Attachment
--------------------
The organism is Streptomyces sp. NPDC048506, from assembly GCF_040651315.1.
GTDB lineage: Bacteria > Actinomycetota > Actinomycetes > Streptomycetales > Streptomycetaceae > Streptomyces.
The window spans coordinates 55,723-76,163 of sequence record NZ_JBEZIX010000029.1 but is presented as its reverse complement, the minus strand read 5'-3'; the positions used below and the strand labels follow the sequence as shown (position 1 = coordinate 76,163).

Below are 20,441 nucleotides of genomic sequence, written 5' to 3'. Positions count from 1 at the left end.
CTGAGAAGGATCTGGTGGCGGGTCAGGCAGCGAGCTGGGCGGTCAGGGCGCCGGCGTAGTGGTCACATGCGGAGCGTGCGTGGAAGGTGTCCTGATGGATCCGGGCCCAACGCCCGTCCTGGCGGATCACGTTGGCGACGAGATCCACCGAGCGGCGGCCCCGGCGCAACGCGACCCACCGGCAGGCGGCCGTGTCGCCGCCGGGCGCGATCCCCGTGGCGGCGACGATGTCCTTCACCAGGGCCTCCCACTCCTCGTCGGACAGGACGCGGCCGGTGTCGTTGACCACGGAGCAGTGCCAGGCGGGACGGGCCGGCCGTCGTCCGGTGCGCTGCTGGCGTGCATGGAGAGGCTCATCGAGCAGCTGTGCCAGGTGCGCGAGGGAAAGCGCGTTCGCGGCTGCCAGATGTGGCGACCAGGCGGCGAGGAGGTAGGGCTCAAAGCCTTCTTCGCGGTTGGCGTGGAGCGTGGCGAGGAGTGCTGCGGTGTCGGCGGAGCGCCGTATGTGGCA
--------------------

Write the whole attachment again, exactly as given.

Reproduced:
The organism is Streptomyces sp. NPDC048506, from assembly GCF_040651315.1.
GTDB lineage: Bacteria > Actinomycetota > Actinomycetes > Streptomycetales > Streptomycetaceae > Streptomyces.
The window spans coordinates 55,723-76,163 of sequence record NZ_JBEZIX010000029.1 but is presented as its reverse complement, the minus strand read 5'-3'; the positions used below and the strand labels follow the sequence as shown (position 1 = coordinate 76,163).

Below are 20,441 nucleotides of genomic sequence, written 5' to 3'. Positions count from 1 at the left end.
CTGAGAAGGATCTGGTGGCGGGTCAGGCAGCGAGCTGGGCGGTCAGGGCGCCGGCGTAGTGGTCACATGCGGAGCGTGCGTGGAAGGTGTCCTGATGGATCCGGGCCCAACGCCCGTCCTGGCGGATCACGTTGGCGACGAGATCCACCGAGCGGCGGCCCCGGCGCAACGCGACCCACCGGCAGGCGGCCGTGTCGCCGCCGGGCGCGATCCCCGTGGCGGCGACGATGTCCTTCACCAGGGCCTCCCACTCCTCGTCGGACAGGACGCGGCCGGTGTCGTTGACCACGGAGCAGTGCCAGGCGGGACGGGCCGGCCGTCGTCCGGTGCGCTGCTGGCGTGCATGGAGAGGCTCATCGAGCAGCTGTGCCAGGTGCGCGAGGGAAAGCGCGTTCGCGGCTGCCAGATGTGGCGACCAGGCGGCGAGGAGGTAGGGCTCAAAGCCTTCTTCGCGGTTGGCGTGGAGCGTGGCGAGGAGTGCTGCGGTGTCGGCGGAGCGCCGTATGTGGCA